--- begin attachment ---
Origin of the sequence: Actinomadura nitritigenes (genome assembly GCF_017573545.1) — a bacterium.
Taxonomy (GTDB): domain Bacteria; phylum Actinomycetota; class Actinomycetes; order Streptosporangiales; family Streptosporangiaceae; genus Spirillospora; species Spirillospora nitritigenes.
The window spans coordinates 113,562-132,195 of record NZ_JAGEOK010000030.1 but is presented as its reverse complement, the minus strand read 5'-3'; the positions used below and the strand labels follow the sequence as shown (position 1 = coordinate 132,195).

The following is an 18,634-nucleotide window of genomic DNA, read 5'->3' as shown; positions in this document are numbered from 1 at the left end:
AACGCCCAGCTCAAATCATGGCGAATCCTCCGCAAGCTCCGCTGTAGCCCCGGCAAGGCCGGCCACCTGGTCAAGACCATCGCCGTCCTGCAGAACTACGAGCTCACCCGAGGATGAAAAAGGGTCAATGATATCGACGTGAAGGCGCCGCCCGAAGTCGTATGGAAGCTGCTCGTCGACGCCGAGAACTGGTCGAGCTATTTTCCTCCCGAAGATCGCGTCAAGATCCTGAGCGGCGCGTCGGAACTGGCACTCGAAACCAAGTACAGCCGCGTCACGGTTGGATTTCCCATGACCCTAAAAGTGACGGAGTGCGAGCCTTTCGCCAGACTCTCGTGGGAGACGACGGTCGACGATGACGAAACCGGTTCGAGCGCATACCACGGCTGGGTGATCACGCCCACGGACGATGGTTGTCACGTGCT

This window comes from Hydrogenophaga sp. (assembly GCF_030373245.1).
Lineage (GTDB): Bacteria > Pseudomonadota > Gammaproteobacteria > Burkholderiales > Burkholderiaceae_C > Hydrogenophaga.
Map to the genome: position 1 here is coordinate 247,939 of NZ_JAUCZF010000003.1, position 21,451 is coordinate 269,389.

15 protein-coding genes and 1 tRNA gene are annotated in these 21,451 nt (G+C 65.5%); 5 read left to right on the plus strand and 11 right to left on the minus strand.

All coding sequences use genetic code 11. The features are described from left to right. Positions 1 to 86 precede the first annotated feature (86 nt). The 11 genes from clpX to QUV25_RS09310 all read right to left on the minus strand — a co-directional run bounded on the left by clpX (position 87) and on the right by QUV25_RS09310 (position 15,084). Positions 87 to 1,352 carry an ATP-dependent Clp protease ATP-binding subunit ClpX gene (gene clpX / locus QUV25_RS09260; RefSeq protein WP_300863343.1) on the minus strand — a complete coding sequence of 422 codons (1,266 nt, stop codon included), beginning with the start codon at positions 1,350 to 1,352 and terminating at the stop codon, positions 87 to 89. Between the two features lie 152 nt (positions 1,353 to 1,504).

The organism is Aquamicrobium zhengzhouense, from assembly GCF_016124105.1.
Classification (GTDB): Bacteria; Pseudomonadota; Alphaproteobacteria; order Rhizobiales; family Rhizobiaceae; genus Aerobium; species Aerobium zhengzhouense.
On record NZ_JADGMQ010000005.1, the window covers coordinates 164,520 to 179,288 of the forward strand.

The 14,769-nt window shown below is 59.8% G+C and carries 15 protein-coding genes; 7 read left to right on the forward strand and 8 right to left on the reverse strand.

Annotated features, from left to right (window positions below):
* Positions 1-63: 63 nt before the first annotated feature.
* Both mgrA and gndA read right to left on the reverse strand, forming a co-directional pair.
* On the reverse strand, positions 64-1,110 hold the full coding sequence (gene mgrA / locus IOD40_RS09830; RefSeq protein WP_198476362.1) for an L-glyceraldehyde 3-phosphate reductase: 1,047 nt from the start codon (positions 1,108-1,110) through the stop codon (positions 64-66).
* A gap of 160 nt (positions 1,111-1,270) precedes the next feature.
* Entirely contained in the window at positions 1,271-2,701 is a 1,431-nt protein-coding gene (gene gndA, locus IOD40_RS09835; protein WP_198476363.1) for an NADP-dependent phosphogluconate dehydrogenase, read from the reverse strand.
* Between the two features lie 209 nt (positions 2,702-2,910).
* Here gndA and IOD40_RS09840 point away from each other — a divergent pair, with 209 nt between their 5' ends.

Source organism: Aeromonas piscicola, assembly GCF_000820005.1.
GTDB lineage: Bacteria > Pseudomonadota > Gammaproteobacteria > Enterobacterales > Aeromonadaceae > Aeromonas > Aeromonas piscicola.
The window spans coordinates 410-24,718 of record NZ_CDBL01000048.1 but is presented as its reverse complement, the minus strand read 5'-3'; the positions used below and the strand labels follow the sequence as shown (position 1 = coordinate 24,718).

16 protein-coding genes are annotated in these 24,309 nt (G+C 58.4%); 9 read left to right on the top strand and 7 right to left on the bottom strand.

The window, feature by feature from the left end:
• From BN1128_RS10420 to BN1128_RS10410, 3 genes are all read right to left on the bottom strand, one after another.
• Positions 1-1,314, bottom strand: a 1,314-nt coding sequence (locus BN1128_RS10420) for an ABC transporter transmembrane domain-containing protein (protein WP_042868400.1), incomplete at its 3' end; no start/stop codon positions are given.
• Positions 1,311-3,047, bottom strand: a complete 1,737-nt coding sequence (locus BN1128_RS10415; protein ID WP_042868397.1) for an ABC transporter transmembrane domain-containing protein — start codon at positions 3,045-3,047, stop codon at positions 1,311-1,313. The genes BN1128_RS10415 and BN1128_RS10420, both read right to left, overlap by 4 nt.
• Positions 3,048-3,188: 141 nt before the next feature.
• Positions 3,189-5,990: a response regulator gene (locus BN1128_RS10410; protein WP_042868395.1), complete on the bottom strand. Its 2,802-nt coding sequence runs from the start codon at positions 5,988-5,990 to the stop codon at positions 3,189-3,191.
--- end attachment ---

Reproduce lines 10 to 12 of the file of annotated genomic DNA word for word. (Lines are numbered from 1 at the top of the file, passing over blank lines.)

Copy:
All coding sequences use genetic code 11. The features are described from left to right. Positions 1 to 86 precede the first annotated feature (86 nt). The 11 genes from clpX to QUV25_RS09310 all read right to left on the minus strand — a co-directional run bounded on the left by clpX (position 87) and on the right by QUV25_RS09310 (position 15,084). Positions 87 to 1,352 carry an ATP-dependent Clp protease ATP-binding subunit ClpX gene (gene clpX / locus QUV25_RS09260; RefSeq protein WP_300863343.1) on the minus strand — a complete coding sequence of 422 codons (1,266 nt, stop codon included), beginning with the start codon at positions 1,350 to 1,352 and terminating at the stop codon, positions 87 to 89. Between the two features lie 152 nt (positions 1,353 to 1,504).

The organism is Aquamicrobium zhengzhouense, from assembly GCF_016124105.1.
Classification (GTDB): Bacteria; Pseudomonadota; Alphaproteobacteria; order Rhizobiales; family Rhizobiaceae; genus Aerobium; species Aerobium zhengzhouense.